A Hidden Pond:
Anthology of Modern Haiku

First published in Woodnotes #31, Autumn 1997, pages 49–50.

A Hidden Pond: Anthology of Modern Haiku, edited by Kōko Katō, and translated by Kōko Katō and David Burleigh. Kadokawa Shoten, 1997, 252 pages, hardback, 5¼ by 7½ inches. For price, please write to the editor at 1-36-7 Ishida cho, Mizuho-ku, Nagoya, Japan 467 [also available from Brooks Books]. A Hidden Pond may well prove to be a historic collection of poetry, for it presents a sorely needed sampling of modern Japanese haiku. Whereas haiku translations of historic Japanese masters have been readily available for decades, anthologies of haiku by living Japanese writers are rare indeed—especially in durable, professionally printed, hardback publications such as this. The book’s title, A Hidden Pond, emphasizes the hidden nature of much modern Japanese haiku to the English-speaking world. But with this important publication, the particular pond of contemporary haiku in Japan—or at least this particular selection—comes clearly into Western light. In this lovely book, 219 poems appear at one poem per page in kanji, romaji, and English translation, along with brief glosses on each poem—and often about the poet also (a pleasing personal touch). Adding resonance and a sense of the book’s historical significance are a foreword by Akito Arima (president of the Haiku International Association), Kazuo Satō (director of the Museum of Haiku Literature), and an introduction by Kōko Katō. Quoting any one poem would do disservice to those fine poems not quoted, so instead, this enlightening comment from the editor regarding form: “I also think that having a framework of seventeen syllables is a helpful thing in composition; though what is meant by syllables in Japanese and other languages is not the same exactly, I believe that some sort of framework may be useful for people who compose in English too. The effect it has upon the content is an interesting one, rather like the dohyō or ring where sumo wrestlers engage.” If A Hidden Pond has any shortcomings, one is minor: a lack of an alphabetical index of poets (this would have been a helpful addition). The second shortcoming is that this book is too short. Indeed, A Hidden Pond will whet your appetite for more modern Japanese haiku. I trust and hope that similar volumes will follow.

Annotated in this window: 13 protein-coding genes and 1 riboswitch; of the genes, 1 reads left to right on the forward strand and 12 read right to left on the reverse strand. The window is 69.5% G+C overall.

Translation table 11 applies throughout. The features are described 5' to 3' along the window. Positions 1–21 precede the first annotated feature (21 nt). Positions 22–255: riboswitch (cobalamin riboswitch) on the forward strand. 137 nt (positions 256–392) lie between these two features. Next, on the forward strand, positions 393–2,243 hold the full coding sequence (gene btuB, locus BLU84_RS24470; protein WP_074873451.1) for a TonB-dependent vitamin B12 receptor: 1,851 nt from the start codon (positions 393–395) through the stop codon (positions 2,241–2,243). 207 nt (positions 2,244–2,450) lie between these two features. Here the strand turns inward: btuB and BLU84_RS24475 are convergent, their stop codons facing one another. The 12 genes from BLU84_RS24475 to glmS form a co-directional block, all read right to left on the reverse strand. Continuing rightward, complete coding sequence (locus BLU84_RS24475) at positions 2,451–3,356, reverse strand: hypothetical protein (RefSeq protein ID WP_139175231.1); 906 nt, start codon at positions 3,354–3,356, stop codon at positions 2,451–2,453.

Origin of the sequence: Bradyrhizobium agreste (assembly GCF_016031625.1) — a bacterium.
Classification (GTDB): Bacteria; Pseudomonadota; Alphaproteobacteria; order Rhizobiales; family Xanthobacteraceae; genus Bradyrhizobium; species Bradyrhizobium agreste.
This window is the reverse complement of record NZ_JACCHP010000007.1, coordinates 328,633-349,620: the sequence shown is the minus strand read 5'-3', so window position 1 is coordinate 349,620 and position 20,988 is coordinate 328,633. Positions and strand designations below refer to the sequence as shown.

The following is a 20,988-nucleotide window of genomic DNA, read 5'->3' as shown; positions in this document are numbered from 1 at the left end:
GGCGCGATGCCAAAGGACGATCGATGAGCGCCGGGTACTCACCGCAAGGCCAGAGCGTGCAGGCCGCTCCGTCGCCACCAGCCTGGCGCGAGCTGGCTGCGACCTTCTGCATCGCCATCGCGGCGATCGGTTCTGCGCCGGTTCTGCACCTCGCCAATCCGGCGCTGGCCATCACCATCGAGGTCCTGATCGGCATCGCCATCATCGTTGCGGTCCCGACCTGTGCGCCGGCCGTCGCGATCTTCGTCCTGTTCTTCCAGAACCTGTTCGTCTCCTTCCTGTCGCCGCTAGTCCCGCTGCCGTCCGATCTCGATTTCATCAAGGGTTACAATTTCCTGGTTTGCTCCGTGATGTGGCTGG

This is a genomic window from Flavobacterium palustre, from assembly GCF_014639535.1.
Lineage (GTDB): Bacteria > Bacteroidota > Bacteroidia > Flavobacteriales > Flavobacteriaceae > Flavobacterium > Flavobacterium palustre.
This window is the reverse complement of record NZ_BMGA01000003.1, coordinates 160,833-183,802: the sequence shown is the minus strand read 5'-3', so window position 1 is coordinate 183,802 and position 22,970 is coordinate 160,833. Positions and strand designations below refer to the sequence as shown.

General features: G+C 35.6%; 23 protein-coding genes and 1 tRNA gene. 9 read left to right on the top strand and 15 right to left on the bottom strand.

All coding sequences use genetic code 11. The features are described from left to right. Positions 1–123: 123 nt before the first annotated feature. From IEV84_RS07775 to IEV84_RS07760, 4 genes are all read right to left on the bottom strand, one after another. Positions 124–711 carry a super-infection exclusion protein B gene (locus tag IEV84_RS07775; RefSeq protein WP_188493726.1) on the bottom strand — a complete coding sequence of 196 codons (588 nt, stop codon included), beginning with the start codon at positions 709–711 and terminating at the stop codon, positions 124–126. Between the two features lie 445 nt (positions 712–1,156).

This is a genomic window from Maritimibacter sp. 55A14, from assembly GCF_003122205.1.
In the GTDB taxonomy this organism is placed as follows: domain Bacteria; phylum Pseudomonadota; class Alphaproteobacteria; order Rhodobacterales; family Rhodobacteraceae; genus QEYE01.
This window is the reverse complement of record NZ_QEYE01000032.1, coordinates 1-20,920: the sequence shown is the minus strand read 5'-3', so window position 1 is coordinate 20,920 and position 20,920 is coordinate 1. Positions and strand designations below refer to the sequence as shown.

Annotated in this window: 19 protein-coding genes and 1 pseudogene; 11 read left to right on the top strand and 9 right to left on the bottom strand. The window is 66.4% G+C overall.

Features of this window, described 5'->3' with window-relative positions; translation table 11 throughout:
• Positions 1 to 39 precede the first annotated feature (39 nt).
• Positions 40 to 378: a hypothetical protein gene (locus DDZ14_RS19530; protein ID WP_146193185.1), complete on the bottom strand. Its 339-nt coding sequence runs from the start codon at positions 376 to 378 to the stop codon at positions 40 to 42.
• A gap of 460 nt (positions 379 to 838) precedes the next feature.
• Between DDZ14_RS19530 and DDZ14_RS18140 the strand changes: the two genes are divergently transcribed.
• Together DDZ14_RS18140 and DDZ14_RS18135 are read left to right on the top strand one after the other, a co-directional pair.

[In 2022, the same editor and translators published a similar and equally rewarding contemporary haiku anthology, The Earth Afloat, also from Kadokawa Shoten.]